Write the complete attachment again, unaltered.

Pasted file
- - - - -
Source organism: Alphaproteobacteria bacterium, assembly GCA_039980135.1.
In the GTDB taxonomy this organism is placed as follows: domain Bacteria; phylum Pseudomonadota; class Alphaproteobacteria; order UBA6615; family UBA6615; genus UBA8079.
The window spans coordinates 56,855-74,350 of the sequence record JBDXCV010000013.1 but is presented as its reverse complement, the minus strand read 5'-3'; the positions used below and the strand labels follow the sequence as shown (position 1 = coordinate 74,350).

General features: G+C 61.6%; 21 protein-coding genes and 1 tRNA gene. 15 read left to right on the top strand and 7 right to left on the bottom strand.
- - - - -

Source organism: Alphaproteobacteria bacterium, assembly GCA_039980135.1.
In the GTDB taxonomy this organism is placed as follows: domain Bacteria; phylum Pseudomonadota; class Alphaproteobacteria; order UBA6615; family UBA6615; genus UBA8079.
The window spans coordinates 56,855-74,350 of the sequence record JBDXCV010000013.1 but is presented as its reverse complement, the minus strand read 5'-3'; the positions used below and the strand labels follow the sequence as shown (position 1 = coordinate 74,350).

General features: G+C 61.6%; 21 protein-coding genes and 1 tRNA gene. 15 read left to right on the top strand and 7 right to left on the bottom strand.